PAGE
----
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|Title:||Applying tegon, the elementary physical land cover feature, for data interoperability|
|Authors:||DEVOS Wim; MILENOV Pavel|
|Type:||Articles in periodicals and books|
|Abstract:||Most land cover mapping initiatives have been biased towards optimized data capture and cartographic quality. Interoperability of the resulting data has proven difficult due to the semantic ambiguity embedded in the classification and methodology of each initiative, which often does not correctly reflect and account for the complexity and specificity of the landscape under observation. This chapter describes how the tegon concept can model land cover as a real world phenomenon. Tegons are instances of the elementary physical components behind any existing mapping unit or legend class, expressed in the Land Cover Meta Language, specified in ISO 19144-2. Two large scale examples from an agricultural context show how the concept has been used for demarcating the land cover universe of discourse and for harmonization efforts. The tegon concept was developed by the Monitoring of Agriculture ResourceS (MARS) Unit of the Joint Research Centre of the European Commission and first applied during 2010 quality assessment of the Land Parcel Identification Systems (LPIS). This exercise required a full description of the European agriculture land cover types of all Member States (MS), based on the FAO Land Cover Classification System (LCCS). Later, its application has been expanded towards cross-border land monitoring initiatives, such as the project SPATIAL involving Bulgaria and Romania, where the tegon concept became the key methodological instrument for the land cover inventory and spatial data harmonization to cover the entire cross-border area representing a major part of Lower Danube Basin. Both application experiences demonstrate the high potential of the concept, in particular for addressing complex land cover phenomena and for insuring interoperability between existing classifications and their data sets. This potential is most evident at large scale data. Automation of the tegon modeling will be required to verify the claim of exhaustiveness and universality at these scales. Application of tegon conceptualization during the inception of new classifications or data sets should introduce the correct semantics in those initiatives. However, as tegon modeling in itself does not address the limitations of current data capture methodologies, impact for ongoing inventories will be limited to improving semantic interoperability.|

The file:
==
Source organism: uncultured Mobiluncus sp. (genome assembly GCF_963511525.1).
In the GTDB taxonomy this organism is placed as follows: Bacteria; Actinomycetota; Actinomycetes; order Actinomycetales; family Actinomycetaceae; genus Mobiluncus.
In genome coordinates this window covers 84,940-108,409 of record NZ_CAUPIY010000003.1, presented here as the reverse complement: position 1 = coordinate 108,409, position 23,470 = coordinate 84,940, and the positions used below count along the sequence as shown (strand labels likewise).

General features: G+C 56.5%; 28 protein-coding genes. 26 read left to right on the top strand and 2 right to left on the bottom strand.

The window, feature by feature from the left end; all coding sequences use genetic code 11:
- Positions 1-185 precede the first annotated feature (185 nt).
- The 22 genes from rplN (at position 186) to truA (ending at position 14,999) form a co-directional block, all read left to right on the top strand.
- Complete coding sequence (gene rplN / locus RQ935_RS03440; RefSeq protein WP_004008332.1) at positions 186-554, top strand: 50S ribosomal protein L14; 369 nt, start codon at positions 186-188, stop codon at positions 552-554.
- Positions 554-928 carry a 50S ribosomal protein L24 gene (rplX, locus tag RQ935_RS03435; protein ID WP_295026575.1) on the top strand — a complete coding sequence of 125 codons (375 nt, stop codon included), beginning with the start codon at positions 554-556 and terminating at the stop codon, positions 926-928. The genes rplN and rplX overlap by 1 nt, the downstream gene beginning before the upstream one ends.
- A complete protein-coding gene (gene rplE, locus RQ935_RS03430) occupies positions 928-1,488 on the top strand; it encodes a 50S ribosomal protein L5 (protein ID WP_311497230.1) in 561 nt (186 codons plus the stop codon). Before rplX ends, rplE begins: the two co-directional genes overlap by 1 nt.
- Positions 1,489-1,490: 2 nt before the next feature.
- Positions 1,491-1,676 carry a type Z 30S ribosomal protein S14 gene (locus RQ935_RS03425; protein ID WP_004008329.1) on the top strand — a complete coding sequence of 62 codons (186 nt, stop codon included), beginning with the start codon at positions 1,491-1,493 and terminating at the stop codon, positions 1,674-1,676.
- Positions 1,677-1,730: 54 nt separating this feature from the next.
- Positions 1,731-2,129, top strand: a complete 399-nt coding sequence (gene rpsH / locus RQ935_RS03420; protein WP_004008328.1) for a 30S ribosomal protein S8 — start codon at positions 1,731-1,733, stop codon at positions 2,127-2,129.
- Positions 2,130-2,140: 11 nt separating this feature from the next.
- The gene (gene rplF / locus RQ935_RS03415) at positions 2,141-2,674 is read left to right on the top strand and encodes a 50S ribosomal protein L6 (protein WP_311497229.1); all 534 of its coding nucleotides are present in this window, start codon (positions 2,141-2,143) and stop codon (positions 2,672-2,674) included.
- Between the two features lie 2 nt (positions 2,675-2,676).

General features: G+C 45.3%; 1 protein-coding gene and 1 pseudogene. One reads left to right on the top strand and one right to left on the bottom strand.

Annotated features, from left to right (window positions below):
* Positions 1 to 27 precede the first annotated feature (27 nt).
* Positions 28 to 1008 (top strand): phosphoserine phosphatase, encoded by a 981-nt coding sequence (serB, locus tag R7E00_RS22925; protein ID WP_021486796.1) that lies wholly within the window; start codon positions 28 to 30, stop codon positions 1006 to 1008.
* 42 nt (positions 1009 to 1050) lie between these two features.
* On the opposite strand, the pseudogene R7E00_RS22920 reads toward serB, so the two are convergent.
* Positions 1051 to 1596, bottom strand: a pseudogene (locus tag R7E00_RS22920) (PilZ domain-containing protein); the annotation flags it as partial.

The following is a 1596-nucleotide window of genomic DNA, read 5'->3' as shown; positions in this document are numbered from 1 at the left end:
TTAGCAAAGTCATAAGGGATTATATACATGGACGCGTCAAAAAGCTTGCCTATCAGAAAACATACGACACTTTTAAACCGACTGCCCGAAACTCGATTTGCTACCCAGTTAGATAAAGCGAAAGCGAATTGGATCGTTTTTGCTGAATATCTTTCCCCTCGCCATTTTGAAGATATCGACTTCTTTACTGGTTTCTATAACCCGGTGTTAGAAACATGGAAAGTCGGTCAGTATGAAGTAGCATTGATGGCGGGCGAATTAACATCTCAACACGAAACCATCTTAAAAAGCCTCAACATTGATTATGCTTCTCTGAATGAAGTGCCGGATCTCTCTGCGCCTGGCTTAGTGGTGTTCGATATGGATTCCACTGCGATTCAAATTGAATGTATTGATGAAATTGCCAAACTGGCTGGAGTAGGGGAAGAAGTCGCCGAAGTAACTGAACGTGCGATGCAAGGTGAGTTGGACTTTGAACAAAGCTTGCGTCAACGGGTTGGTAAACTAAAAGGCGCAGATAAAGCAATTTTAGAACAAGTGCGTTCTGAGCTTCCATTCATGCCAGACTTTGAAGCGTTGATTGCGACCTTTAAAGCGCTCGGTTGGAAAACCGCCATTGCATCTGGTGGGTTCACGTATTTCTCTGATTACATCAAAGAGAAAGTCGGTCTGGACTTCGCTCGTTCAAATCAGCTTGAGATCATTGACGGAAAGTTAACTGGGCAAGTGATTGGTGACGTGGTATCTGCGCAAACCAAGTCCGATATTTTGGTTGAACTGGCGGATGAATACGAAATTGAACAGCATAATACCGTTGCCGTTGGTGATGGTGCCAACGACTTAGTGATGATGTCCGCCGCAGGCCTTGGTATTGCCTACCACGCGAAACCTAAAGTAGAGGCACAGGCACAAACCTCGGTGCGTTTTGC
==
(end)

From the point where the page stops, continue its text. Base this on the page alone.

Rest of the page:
|JRC Directorate:||Sustainable Resources|
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